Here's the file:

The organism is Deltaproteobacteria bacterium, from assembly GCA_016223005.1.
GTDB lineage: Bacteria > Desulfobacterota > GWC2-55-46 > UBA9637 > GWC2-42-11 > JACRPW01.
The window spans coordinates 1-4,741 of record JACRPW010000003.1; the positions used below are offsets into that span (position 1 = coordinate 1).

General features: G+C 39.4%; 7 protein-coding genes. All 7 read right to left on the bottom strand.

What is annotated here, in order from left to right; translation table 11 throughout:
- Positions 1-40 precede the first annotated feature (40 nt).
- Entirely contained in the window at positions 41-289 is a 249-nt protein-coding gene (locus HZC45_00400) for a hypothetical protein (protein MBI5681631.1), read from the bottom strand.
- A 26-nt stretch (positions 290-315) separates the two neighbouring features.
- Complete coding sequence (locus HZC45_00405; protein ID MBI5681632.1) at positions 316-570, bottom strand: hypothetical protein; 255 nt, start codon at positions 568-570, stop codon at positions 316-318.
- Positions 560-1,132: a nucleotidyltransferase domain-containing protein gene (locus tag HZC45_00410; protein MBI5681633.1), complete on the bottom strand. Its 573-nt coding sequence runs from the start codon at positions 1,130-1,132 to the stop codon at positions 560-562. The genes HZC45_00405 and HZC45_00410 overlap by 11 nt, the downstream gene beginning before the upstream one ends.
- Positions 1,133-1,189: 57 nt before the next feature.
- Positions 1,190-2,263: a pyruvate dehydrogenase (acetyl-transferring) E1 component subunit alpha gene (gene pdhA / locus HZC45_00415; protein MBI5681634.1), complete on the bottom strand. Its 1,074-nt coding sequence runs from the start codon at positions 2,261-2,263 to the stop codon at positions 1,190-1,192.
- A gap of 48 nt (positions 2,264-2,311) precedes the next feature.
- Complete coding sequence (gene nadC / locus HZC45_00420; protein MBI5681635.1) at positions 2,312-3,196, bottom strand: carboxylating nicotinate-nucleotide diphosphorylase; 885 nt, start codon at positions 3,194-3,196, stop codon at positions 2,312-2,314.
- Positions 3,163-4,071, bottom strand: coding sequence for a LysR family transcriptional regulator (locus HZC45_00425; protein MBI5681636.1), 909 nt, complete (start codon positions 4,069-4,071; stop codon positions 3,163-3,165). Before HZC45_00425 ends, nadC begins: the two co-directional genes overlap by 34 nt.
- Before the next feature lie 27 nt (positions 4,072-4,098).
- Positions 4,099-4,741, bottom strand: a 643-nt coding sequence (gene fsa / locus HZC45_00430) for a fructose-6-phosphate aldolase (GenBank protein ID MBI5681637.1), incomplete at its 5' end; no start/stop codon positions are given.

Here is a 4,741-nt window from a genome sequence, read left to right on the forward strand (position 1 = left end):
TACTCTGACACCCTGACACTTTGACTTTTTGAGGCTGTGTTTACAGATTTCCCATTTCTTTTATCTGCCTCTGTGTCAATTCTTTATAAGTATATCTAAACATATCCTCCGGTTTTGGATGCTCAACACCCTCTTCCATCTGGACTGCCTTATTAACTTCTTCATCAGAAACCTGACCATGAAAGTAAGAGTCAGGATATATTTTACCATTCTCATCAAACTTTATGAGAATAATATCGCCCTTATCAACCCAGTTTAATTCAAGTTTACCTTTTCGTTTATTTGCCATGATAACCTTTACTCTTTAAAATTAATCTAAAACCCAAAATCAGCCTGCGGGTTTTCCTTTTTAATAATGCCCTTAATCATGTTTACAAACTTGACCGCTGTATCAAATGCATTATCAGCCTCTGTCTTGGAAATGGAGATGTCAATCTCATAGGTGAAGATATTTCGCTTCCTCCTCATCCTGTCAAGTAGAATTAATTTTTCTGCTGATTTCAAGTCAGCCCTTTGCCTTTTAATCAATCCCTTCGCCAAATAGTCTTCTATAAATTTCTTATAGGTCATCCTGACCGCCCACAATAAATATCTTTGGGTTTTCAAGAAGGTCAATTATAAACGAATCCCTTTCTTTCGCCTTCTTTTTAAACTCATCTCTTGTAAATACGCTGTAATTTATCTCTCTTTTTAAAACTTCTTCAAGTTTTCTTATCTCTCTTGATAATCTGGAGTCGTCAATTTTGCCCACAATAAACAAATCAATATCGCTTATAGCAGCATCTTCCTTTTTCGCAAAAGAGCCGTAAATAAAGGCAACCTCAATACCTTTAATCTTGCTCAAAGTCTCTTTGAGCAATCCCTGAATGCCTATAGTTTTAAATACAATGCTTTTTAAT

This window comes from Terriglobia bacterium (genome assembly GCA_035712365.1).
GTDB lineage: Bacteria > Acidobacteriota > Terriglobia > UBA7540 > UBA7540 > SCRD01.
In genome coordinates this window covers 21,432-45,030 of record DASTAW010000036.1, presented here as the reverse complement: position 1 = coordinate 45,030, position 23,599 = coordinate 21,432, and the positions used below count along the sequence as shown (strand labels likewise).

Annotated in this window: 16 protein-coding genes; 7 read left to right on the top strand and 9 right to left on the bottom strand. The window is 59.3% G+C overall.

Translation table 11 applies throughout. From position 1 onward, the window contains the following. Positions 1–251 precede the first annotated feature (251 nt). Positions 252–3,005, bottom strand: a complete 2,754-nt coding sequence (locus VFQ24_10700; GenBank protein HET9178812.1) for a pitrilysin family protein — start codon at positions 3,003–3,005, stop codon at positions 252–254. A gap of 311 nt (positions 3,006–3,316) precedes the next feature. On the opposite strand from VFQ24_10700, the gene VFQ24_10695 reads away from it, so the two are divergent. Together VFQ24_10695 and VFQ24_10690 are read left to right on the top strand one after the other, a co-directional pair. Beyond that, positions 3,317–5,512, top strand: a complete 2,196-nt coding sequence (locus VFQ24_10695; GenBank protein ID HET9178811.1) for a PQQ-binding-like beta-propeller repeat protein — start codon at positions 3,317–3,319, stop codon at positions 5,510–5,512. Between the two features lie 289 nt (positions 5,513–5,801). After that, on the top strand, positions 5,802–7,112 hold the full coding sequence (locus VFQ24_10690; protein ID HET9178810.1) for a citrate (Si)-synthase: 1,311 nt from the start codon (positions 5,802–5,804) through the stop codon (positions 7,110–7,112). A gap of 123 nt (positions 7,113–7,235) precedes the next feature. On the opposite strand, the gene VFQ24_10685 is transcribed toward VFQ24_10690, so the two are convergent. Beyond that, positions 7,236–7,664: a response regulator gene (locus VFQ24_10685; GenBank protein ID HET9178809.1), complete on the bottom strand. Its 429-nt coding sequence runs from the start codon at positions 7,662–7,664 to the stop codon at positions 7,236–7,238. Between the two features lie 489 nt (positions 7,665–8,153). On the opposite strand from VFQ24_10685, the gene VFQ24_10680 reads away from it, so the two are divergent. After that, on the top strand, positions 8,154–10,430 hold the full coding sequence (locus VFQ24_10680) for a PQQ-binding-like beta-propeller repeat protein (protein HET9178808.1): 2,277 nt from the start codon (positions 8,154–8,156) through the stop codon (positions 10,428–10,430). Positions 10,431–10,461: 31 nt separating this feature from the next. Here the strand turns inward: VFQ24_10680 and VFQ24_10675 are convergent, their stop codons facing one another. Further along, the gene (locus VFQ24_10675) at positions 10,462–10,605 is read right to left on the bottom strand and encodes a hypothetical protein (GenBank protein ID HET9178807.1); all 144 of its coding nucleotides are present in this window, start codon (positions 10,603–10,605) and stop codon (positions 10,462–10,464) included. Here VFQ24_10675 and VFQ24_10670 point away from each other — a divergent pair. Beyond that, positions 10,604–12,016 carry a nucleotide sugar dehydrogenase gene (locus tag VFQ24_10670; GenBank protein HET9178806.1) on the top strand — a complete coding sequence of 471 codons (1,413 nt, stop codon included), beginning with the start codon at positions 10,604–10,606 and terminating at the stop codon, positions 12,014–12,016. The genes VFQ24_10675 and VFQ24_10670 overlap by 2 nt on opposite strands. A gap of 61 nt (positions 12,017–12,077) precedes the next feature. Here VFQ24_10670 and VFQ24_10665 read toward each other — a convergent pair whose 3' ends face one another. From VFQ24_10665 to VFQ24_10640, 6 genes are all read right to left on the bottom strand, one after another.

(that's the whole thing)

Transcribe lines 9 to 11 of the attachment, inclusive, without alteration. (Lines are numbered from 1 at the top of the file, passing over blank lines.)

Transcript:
- Complete coding sequence (locus HZC45_00405; protein ID MBI5681632.1) at positions 316-570, bottom strand: hypothetical protein; 255 nt, start codon at positions 568-570, stop codon at positions 316-318.
- Positions 560-1,132: a nucleotidyltransferase domain-containing protein gene (locus tag HZC45_00410; protein MBI5681633.1), complete on the bottom strand. Its 573-nt coding sequence runs from the start codon at positions 1,130-1,132 to the stop codon at positions 560-562. The genes HZC45_00405 and HZC45_00410 overlap by 11 nt, the downstream gene beginning before the upstream one ends.
- Positions 1,133-1,189: 57 nt before the next feature.